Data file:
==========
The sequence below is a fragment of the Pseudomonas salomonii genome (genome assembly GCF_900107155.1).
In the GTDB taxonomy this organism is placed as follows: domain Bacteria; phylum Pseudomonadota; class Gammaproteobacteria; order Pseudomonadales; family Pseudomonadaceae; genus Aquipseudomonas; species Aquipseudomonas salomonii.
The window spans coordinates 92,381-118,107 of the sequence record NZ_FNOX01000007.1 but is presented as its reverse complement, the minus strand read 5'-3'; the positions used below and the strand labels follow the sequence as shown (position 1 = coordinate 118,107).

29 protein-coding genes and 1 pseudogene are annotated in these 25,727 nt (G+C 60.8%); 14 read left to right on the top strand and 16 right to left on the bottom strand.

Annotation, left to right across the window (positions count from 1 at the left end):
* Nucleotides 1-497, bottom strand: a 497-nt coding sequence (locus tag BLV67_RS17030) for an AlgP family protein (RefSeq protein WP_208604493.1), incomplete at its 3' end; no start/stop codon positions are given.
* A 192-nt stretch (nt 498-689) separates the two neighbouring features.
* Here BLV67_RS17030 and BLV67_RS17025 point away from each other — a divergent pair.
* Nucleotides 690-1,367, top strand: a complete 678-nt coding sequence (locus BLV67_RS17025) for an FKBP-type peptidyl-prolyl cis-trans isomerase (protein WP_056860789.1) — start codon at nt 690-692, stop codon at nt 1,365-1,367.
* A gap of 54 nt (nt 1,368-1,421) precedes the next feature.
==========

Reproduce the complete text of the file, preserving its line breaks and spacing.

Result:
The sequence below is a fragment of the Pseudomonas salomonii genome (genome assembly GCF_900107155.1).
In the GTDB taxonomy this organism is placed as follows: domain Bacteria; phylum Pseudomonadota; class Gammaproteobacteria; order Pseudomonadales; family Pseudomonadaceae; genus Aquipseudomonas; species Aquipseudomonas salomonii.
The window spans coordinates 92,381-118,107 of the sequence record NZ_FNOX01000007.1 but is presented as its reverse complement, the minus strand read 5'-3'; the positions used below and the strand labels follow the sequence as shown (position 1 = coordinate 118,107).

29 protein-coding genes and 1 pseudogene are annotated in these 25,727 nt (G+C 60.8%); 14 read left to right on the top strand and 16 right to left on the bottom strand.

Annotation, left to right across the window (positions count from 1 at the left end):
* Nucleotides 1-497, bottom strand: a 497-nt coding sequence (locus tag BLV67_RS17030) for an AlgP family protein (RefSeq protein WP_208604493.1), incomplete at its 3' end; no start/stop codon positions are given.
* A 192-nt stretch (nt 498-689) separates the two neighbouring features.
* Here BLV67_RS17030 and BLV67_RS17025 point away from each other — a divergent pair.
* Nucleotides 690-1,367, top strand: a complete 678-nt coding sequence (locus BLV67_RS17025) for an FKBP-type peptidyl-prolyl cis-trans isomerase (protein WP_056860789.1) — start codon at nt 690-692, stop codon at nt 1,365-1,367.
* A gap of 54 nt (nt 1,368-1,421) precedes the next feature.